Alt-Facts of Employment


Here is a topic I return every so often. It’s the related nexus of unemployment, permanent unemployment, and underemployment along with how it relates the larger economy, the black market, inequality, opportunity, welfare, poverty, homelessness, desperation, etc. I don’t have any new thoughts, but I was looking at a lot of articles and decided to share them.

There is so much disagreement over the data, what exactly is the data and what it means or doesn’t mean. The reason for this is that there is so little useful data. I’ve always been concerned not just about what the data includes but also what it excludes… and so who is excluded and for what or whose purpose. Still, much can be ascertained from what data is available, if one is willing to consider it honestly. The number appears to be shockingly low for adults working “good jobs” who potentially could work, if full employment was available (not to mention if full opportunity and economic mobility was available). So many Americans have given up on looking for work or the kind of work and many others, for various reasons, are simply not seen in the data.

So much of human potential goes wasted. This kind of data isn’t just numbers. It’s people stuck in place or running place, too often falling through the cracks. It’s people struggling and suffering, working hard and not being counted or else wanting to get ahead but feeling blocked. These people are frustrated and ever more outraged or else resigned. Many others are simply tired and just doing what they can, what they must to get by.

The poorest of communities, in a large number of cases, have the majority of their residents unemployed and the majority of their men caught up in the legal system. The main economy in these communities it the black market of drugs, prostitution, and other basic work paid under the counter.

The problems we face are far worse than gets typically recorded in the data and reported in the media. Some of these problems have been developing for decades, such as stagnating/dropping wages and the shrinking middle class. And they are inseparable from the problems of worsening corporatism, failed governance, lost public trust, growing national debt, crumbling infrastructure, externalized costs, and much else.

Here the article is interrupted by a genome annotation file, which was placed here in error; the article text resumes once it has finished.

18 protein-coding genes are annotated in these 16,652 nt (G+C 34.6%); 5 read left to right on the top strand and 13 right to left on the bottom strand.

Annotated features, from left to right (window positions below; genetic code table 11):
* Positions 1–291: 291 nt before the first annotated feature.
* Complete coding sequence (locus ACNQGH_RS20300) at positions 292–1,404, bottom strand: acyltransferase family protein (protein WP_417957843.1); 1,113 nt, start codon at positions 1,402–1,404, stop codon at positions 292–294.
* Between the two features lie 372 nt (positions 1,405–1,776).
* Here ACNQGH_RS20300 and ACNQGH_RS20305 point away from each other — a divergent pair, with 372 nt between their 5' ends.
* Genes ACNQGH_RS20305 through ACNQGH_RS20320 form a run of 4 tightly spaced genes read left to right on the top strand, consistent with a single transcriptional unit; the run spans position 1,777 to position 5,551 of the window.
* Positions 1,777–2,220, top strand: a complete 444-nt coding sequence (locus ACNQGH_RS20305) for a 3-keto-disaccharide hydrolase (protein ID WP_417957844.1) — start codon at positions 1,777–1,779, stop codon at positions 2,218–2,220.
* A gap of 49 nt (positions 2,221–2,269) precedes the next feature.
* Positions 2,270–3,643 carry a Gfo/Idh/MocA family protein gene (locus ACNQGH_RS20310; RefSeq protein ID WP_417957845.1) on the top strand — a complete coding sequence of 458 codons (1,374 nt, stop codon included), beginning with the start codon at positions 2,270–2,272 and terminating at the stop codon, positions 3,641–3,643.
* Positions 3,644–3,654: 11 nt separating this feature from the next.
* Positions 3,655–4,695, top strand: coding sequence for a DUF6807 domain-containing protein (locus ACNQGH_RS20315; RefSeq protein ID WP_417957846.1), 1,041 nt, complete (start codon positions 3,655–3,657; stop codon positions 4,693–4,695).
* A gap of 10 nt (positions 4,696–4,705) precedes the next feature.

These problems are real and urgent for those who are most harmed by them. Data on such things as unemployment, however it is measured, is just the tip of an iceberg that sits teetering atop the tip of a vast oceanic mountain range.

* * *

Nearly Half of Millennials Say the American Dream Is Dead. Here’s Why.
by Natalie Johnson, The Daily Signal

One in five suicides is associated with unemployment
Science Daily

The Opioid Epidemic and the Face of Long-Term Unemployment
by Yves Smith, Naked Capitalism

Lack of jobs linked to gun violence at schools
by Megan Fellman, Futurity

Alternate Unemployment Charts

The Invisible American
by Jim Clifton, Gallup

The Big Lie: 5.6% Unemployment
by Jim Clifton, Gallup

Gallup Is Right: The Unemployment Rate Is A Big Lie
by John Manfreda, Seeking Alpha

Only 44 Percent Of U.S. Adults Are Employed For 30 Or More Hours Per Week
by Michael Snyder, The Economic Collapse

Neither Employed, Nor Unemployed
by Bud Meyers, The Economic Populist
comment by Bud Meyers

Gallup CEO Blasts Press’s Complacency in Covering Unemployment and Underemployment
by Tom Blumer, NewsBusters

The Low Unemployment Rate Is A Momentary Calm Before The Coming Economic Storm
by Drew Hansen, Forbes

Long-term Unemployed Struggle as Economy Improves, Rutgers Study Finds
Rutgers Today

47% of Unemployed Americans Have Just Stopped Looking for Work
by Dan Kedmey, Time

US unemployed have quit looking for jobs at a ‘frightening’ level: Survey
by Jeff Cox, CNBC

In U.S., One in Four Unemployed Adults in Financial Distress
by Lydia Saad, Gallup

Nearly half of U.S. workers consider themselves underemployed, report says
bAlexia Elejalde-Ruiz, Chicago Tribune

Despite Reports, Unemployment Is Still A Major Issue For Veterans
by Dan Goldenberg, Task & Force

Unemployment rates are higher for young people, minorities
PBS NewsHour

UIC Study Shows High Unemployment Among Black, Hispanic Youth In Chicago